Bill Gates is fond of using his bully pulpit to talk about “miracles” and “magic.” Gates has featured one or both words in nearly all of his annual wrap-up letters for the Bill & Melinda Gates Foundation (2009, 2010, 2011, 2012, 2014, 2016 and 2017), most often in reference to the Gates Foundation’s outsized financial and ideological support for global vaccine programs. As Gates says, “In the same way that during my Microsoft career I talked about the magic of software, I now spend my time talking about the magic of vaccines.”
Gates’s words give us an immediate clue that he is engaging in his own brand of magical thinking—which social scientists define as “illogical causal reasoning.” How else to explain his simplistic endorsement of vaccines as a miraculous intervention with unmitigated benefits and no down side? The Gates Foundation’s global spreadsheet appears to have no room to tally the massive flood of vaccine injuries afflicting children worldwide, despite abundant evidence that this damage is standing the vaccine risk-benefit calculus on its head and turning childhood into an extended round of Russian roulette.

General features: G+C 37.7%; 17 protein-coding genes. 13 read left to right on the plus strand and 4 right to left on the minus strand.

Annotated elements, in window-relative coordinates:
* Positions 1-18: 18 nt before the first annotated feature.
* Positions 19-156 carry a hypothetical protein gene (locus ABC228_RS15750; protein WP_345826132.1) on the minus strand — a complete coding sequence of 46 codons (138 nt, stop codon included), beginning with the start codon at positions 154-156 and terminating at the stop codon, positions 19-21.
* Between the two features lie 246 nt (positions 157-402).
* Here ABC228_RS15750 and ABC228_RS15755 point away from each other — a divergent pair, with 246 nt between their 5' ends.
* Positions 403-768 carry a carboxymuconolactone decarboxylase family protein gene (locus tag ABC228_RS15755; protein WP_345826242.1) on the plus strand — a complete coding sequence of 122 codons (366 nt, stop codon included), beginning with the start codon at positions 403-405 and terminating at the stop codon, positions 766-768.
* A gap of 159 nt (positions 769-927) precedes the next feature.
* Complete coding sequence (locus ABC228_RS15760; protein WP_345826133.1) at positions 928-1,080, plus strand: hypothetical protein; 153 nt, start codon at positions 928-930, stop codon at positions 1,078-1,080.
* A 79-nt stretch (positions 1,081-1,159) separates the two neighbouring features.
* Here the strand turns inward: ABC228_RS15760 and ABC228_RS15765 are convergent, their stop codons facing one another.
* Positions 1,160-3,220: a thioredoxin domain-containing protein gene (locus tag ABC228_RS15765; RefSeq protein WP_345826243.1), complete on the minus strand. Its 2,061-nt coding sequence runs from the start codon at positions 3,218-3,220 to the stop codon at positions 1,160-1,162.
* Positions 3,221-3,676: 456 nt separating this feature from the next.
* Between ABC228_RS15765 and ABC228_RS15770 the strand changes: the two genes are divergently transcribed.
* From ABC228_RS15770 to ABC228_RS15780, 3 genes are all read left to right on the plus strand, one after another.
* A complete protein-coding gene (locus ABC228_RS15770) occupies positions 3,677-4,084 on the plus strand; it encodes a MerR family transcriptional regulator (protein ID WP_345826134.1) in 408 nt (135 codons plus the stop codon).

While Gates has rhapsodized that vaccines are a fantastic investment, the vaccine industry, in fact, is a primary beneficiary of Gates Foundation largesse. According to the German analysts, for example, the Gates Foundation’s support of the GAVI Alliance has incentivized manufacturers to increase production of specific vaccines. These incentives have resulted in payments of over $1 billion to Pfizer and GlaxoSmithKline (GSK). Some reporters have described this arrangement as “a leg-up for pharmaceutical companies ‘seeking to expand into faster-growing, lower-income countries.’” However, as the German report notes, the non-governmental organization Doctors without Borders (MSF) has questioned the GAVI Alliance’s overall impact on vaccine affordability, stating that “the cost to fully immunize a child was 68 times more expensive in 2014 than it was in 2001.”